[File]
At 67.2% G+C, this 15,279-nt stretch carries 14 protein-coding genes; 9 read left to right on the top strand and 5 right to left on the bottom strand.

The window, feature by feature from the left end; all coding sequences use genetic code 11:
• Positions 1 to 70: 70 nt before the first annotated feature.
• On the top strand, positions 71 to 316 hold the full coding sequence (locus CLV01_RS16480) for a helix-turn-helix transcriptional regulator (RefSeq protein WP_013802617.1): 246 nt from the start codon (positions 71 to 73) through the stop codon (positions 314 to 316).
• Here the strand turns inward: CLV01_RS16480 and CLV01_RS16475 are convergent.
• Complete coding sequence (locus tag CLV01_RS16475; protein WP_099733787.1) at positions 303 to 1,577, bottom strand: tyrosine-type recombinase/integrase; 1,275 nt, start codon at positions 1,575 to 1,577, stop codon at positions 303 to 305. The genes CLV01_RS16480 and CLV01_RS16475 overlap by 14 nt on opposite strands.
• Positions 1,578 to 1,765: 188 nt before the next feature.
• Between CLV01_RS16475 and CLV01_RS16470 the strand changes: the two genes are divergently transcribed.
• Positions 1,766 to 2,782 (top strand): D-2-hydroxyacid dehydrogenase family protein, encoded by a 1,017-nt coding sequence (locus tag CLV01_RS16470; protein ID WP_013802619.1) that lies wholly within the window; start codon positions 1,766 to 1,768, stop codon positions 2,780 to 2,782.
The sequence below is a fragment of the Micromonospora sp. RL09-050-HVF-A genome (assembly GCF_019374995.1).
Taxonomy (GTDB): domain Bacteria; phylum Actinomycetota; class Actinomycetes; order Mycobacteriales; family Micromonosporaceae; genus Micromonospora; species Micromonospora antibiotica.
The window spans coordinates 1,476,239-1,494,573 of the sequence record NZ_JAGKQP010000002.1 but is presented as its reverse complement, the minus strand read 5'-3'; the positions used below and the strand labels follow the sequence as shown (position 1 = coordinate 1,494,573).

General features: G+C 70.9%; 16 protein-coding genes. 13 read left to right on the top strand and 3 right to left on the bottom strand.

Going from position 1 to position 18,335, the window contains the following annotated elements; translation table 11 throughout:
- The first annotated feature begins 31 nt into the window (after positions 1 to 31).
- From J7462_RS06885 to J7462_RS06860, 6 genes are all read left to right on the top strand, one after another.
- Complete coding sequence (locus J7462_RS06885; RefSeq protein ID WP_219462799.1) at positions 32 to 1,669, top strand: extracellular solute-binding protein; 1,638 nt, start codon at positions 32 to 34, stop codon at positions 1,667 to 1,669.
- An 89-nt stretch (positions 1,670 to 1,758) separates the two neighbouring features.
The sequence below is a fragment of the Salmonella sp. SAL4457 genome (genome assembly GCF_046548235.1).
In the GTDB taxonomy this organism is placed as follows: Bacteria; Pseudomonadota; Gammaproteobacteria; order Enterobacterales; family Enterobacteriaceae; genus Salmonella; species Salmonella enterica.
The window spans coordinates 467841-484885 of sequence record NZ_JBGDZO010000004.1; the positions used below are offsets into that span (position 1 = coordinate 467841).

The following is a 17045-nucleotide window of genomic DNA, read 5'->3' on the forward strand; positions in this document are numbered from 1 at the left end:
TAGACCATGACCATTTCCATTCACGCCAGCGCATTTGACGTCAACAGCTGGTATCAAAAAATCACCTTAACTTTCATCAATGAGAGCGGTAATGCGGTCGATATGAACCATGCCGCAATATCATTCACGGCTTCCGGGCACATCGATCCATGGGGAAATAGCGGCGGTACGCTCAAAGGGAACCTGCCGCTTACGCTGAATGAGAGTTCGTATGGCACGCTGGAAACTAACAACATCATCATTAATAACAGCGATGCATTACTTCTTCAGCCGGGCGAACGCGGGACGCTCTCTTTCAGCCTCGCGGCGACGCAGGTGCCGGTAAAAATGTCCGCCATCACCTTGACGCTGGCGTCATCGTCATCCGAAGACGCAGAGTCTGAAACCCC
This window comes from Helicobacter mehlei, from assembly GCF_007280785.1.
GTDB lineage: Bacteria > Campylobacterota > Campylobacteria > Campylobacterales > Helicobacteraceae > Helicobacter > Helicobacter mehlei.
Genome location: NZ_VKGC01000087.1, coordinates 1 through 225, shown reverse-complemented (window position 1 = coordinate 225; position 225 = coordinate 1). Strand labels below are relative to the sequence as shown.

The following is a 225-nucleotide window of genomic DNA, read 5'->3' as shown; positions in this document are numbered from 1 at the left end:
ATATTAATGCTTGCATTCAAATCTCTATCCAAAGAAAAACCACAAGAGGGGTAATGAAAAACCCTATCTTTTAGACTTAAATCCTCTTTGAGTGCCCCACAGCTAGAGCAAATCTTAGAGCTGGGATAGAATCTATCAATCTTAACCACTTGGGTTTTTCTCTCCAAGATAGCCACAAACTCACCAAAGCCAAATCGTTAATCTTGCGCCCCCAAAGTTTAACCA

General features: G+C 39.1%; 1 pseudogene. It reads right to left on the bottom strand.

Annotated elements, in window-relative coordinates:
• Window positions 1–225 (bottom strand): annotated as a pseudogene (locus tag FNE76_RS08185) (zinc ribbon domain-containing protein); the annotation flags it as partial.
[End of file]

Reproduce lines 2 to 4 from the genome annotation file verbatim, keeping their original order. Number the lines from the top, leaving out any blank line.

The window, feature by feature from the left end; all coding sequences use genetic code 11:
• Positions 1 to 70: 70 nt before the first annotated feature.
• On the top strand, positions 71 to 316 hold the full coding sequence (locus CLV01_RS16480) for a helix-turn-helix transcriptional regulator (RefSeq protein WP_013802617.1): 246 nt from the start codon (positions 71 to 73) through the stop codon (positions 314 to 316).